air cargo

Global air freight has experienced its fastest growth since February 2015, when US West Coast port strikes caused a spike in air cargo demand.

The International Air Transport Association (IATA) released data for global air freight markets in September 2016 showing that demand, measured in freight tonne kilometers (FTKs), rose 6.1 per cent year-on-year.

Freight capacity, measured in available freight tonne kilometers (AFTKs), increased 4.7 per cent over the same period. Load factors remained historically low, keeping yields under pressure.

September’s positive performance coincided with an apparent turnaround in new export orders in recent months, the IATA said. Some unique factors also may have contributed, such as the rush replacement of Samsung Galaxy Note 7 devices during the month, as well as the early impacts of the collapse of the Hanjin marine shipping line at the end of August.

'Demand for air cargo strengthened in September,' said Alexandre de Juniac, IATA’s director general and CEO. 'Although with growth in world trade virtually at a standstill, the air cargo sector still faces some major hurdles.

'We did have some encouraging news,' he added. 'The conclusion of the EU-Canada Free Trade Agreement is good news for the economies involved and for air cargo. Growth is the way to overcome the world’s current economic challenges. The EU-Canada agreement is a welcome respite from the current protectionist rhetoric and positive results should soon be evident. Governments everywhere should take note and move in the same direction.'

Airlines in all regions except Latin America reported an increase in year-on-year demand in September. However results continued to vary considerably.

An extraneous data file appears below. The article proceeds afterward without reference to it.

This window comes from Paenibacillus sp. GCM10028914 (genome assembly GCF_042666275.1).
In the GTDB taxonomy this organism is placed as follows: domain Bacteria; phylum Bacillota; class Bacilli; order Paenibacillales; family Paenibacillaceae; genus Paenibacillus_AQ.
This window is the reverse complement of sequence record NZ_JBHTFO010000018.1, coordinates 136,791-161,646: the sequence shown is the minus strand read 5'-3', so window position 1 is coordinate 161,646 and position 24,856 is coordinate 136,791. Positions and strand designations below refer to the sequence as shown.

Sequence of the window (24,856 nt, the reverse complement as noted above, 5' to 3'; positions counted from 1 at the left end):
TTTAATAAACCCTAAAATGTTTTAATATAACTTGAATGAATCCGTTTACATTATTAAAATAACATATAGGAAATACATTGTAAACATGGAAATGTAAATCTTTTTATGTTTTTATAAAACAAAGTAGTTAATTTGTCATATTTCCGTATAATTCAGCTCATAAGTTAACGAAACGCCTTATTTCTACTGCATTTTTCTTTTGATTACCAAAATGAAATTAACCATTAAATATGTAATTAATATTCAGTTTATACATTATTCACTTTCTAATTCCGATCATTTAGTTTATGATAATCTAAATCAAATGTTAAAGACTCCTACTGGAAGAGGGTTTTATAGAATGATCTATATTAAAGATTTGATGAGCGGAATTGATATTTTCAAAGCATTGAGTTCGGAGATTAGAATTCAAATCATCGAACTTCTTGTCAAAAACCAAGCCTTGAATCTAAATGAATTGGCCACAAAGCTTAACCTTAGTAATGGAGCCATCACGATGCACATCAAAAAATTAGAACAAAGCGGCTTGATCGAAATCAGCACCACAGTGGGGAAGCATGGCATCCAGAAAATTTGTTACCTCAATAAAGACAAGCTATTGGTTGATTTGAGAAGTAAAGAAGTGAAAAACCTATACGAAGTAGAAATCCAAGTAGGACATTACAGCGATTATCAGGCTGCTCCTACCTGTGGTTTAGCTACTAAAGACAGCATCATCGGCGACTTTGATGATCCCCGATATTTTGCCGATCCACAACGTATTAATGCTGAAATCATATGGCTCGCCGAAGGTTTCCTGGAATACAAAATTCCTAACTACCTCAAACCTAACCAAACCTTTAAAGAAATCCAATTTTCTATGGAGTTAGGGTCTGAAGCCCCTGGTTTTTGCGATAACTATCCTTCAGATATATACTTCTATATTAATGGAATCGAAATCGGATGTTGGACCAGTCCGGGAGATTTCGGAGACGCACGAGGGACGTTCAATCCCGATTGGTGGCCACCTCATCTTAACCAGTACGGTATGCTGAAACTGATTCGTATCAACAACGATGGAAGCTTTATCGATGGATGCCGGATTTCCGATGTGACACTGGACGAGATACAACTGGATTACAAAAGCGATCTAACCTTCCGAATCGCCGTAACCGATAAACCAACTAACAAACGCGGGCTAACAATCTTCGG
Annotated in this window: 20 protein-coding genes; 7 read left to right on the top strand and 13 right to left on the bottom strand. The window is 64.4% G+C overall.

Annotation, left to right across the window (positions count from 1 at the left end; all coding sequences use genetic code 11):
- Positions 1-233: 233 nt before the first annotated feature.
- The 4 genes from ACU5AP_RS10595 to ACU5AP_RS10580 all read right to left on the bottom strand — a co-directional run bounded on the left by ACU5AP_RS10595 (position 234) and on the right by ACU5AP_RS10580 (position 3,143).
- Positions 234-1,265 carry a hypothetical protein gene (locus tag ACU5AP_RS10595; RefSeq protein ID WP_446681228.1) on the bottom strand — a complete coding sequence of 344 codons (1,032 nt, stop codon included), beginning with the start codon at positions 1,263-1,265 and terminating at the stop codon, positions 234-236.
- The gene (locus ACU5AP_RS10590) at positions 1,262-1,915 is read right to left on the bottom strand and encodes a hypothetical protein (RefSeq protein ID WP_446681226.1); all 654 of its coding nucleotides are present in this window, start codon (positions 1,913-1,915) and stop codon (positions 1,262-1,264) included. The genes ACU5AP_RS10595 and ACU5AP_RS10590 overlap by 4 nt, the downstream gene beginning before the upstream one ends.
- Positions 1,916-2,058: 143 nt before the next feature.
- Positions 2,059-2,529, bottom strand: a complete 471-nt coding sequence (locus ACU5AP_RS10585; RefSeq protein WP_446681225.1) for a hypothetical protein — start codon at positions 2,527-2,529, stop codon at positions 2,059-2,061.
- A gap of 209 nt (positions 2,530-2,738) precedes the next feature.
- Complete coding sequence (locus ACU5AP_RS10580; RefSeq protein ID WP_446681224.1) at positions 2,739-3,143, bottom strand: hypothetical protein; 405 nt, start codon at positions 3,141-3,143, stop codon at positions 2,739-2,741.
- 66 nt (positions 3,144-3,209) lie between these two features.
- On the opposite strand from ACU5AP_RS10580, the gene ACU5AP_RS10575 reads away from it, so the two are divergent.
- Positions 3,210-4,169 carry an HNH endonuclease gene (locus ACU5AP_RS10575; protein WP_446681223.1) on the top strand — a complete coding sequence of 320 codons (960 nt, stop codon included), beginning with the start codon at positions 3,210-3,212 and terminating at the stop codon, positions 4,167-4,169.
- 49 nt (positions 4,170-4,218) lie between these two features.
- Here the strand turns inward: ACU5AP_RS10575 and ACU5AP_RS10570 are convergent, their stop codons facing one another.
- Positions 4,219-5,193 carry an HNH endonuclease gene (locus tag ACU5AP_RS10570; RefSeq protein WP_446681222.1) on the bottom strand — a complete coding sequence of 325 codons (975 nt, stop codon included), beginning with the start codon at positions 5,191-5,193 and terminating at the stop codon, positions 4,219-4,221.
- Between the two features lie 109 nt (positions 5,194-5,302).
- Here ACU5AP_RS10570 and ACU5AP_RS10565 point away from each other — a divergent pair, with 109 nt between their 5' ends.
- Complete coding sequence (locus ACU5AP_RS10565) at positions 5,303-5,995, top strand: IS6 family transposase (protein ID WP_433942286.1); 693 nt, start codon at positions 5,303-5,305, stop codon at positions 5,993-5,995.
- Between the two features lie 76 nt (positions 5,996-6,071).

Asia-Pacific airlines saw freight volumes increase by 5.5 per cent in September 2016 compared to the same period last year. Capacity in the region expanded 3.4 per cent.The positive Asia-Pacific performance corresponds with signs of an increase in export orders in China and Japan over the last few months. Seasonally-adjusted freight results for Asia-Pacific carriers are now trending upwards.

European airlines experienced a 12.6 per cent increase in freight volumes in September 2016. Capacity increased 6.4 per cent. The strong European performance corresponds with an increase in reported new export orders in Germany over the last few months.

North American carriers saw freight volumes expand 4.5 per cent in September 2016 year-on-year, as capacity increased 2.6 per cent. International freight volumes grew by 6.2 per cent – their fastest pace since the US seaports disruption boosted demand in February 2015. However, in seasonally-adjusted terms volumes are still just below the level seen in January 2015. The strength of the US dollar continues to keep the US export market under pressure.

Middle Eastern carriers saw demand growth slow for the third consecutive month to 1.2 per cdnt year-on-year in September 2016 - the slowest pace since July 2009. Capacity increased by 6.2 per cent. Seasonally-adjusted freight growth, which had been trending upwards until the past year or so year, has now halted. This turnaround in performance is partly due to weaker conditions in the Middle East-to-Asia and Middle East-to-North America markets.

Latin American airlines reported a decline in demand of 4.5 per cent and a drop in capacity of 4.7 per cent in September 2016, compared to the same period in 2015. The ‘within South America’ market has been the weakest performing market so far this year with volumes contracting 14 per cent year-on-year in August, the most recent month for which route specific data are available. The comparative strength of the US economy has helped boost volumes between North and South America with US imports by air from Colombia and Brazil increasing by 5 per cent and 13 per cent year-on-year respectively.

African carriers saw freight demand increase by 12.7 per cent in September 2016 compared to the same month last year – the fastest rate in nearly two years. Capacity surged year-on-year by 34 per cent on the back of long-haul expansion in particular by Ethiopian Airlines and North African carriers.